Welcome to our world: Giselle Mejia first baby of 2017 at Sanford Worthington

WORTHINGTON -- It didn't take long for Giselle Mejia to determine she wanted in on the action of 2017. "Her due date was Jan. 3, but this baby decided she wanted to show up a little early," said Giselle's father, Julio Mejia of Worthington. Mejia...


WORTHINGTON - It didn’t take long for Giselle Mejia to determine she wanted in on the action of 2017.

“Her due date was Jan. 3, but this baby decided she wanted to show up a little early,” said Giselle’s father, Julio Mejia of Worthington.

Mejia drove his wife, Veronica Albarenga, to Sanford Worthington Medical Center around 5 a.m. on New Year’s Day, and by 10:31 a.m. Giselle made her grand appearance.


Weighing in at six pounds and three ounces, the 19-inch long baby looked dainty and tiny as she nestled in her mother’s arm several hours later.

“We’re happy to know she’s the first baby born here this year,” smiled Albarenga warmly.

“You can’t plan for that; it just happened,” remarked Mejia.

Although Giselle isn’t the family’s first child - they have five older children ranging in age from 13 to 20 - she happens to be only their second daughter.


“We have Josselin, who is 17,” said Mejia, adding that Josselin is a Worthington High School student who aspires to a career in cosmetology.

“She’s happy to have a little sister, but she said she’ll still be the princess in the family,” joked Mejia.

Because it’s been a number of years since the couple has had an infant, they were especially grateful for the generous basket of donated baby items provided for the “first baby” from area businesses.

“It will be very useful,” assured Albarenga.


Although staff at the Sanford Worthington Medical Center reported at least 450 babies were born on their watch in 2016 (the last arriving on New Year’s Eve), Giselle had no competition on New Year’s morning.

“The nurse said we were the only ones here,” said Albarenga, who was assisted during her labor by experienced nurse Mary Huls; Dr. Connie Morrison delivered Giselle.

Albarenga and Mejia, both natives of El Salvador, have resided in the United States since 2001and lived in Worthington since 2009. Mejia is an auto mechanic at the Meca-Max garage on Oxford Street, while Albarenga works at a meat processing plant in northern Iowa. She plans to take some time off in the coming weeks to care for Giselle.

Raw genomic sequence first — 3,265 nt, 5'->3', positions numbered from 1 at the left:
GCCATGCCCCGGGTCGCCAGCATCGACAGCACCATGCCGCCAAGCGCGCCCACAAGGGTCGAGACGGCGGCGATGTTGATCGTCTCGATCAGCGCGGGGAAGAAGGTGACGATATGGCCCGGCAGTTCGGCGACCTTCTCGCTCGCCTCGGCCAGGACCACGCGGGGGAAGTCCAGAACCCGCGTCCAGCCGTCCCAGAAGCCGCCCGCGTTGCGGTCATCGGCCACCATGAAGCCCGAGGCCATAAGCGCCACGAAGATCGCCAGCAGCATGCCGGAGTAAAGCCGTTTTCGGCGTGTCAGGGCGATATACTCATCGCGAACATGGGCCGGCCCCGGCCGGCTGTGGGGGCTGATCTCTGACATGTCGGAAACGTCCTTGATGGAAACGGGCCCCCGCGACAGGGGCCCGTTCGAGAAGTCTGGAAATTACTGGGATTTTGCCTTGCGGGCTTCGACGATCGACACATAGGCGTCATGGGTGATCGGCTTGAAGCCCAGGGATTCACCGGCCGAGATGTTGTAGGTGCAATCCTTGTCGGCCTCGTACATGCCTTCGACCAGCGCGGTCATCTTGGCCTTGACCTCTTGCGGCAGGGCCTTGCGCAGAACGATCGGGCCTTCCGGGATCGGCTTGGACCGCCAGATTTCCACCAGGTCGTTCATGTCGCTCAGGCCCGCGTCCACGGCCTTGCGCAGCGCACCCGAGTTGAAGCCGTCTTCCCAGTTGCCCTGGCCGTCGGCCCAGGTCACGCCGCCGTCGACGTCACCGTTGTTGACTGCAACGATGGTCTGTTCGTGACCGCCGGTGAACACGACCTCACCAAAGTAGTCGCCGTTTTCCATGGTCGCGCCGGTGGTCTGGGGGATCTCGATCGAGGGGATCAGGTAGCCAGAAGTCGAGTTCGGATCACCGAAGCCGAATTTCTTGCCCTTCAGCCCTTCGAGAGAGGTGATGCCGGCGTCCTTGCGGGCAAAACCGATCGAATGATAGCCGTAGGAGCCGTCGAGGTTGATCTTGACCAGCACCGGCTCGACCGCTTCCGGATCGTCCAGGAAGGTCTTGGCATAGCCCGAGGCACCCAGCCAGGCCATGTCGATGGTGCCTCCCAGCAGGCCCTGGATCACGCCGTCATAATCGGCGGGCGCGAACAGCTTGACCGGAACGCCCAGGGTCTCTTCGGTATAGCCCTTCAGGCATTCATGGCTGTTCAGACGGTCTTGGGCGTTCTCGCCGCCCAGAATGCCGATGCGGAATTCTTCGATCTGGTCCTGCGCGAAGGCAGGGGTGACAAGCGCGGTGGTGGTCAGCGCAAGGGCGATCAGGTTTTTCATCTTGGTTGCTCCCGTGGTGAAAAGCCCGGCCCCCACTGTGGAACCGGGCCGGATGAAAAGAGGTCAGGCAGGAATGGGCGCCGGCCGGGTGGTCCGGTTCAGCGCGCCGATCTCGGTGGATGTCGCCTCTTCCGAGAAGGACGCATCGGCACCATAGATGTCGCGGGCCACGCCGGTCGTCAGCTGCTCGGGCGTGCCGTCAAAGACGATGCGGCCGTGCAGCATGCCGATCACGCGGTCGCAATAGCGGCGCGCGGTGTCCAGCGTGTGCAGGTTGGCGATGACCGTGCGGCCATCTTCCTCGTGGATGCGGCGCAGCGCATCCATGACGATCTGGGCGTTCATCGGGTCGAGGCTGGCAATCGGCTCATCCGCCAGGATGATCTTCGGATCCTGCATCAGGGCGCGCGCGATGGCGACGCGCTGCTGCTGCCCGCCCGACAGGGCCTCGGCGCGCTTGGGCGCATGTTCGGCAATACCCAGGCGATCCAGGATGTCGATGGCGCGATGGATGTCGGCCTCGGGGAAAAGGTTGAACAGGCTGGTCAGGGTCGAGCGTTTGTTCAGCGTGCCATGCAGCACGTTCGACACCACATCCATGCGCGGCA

“We really like it here, and our children like Worthington, too,” commented Mejia.

Mejia isn’t discouraged by the Minnesota winters, either.

“We know that when it’s bad for a few days, it won’t be long before it gets better,” he said optimistically.

Albarenga said Giselle’s labor and delivery was “about the same” as most of her previous children’s arrivals, but she and Mejia deeply value their daughter’s health and birth all the more because of an earlier trial.

They experienced a difficult loss when, about eight years ago, Albarenga delivered a full-term boy who was stillborn due to the umbilical cord being wrapped around his neck.

While they still mourn their lost son, Giselle’s birth may serve to somewhat soften that blow, and Albarenga believes their New Year’s Day baby will be their last child.

“Right now, I say this is it,” she smiled.

Added Mejia, “We always wanted another girl, so I think we’ll stop with her.”

Mejia, himself the youngest of 16 children, has been the family’s naming expert; Albarenga said he’s selected the names of all their kids. When the family learned four months ago that Albarenga was expecting a girl, Mejia suggested “Giselle” to Josselin and Albarenga, who both agreed that was a perfect choice.

Albarenga enjoys cooking and said she’d made papusas on New Year’s Eve. Mejia, who spends most of his time working, watches a little TV to relax when he has an hour to spare. Soccer is also a sport about which the entire family is passionate.

Adding to the general excitement surrounding Giselle’s birth, Mejia’s intrepid 94-year-old father arrived in Worthington over the weekend for a short visit and a chance to meet his newest grandchild.

Gazing at his infant daughter, Mejia said, “I want for her the same thing every other father wants: to see her grow up healthy, get good grades at school and succeed in life.”

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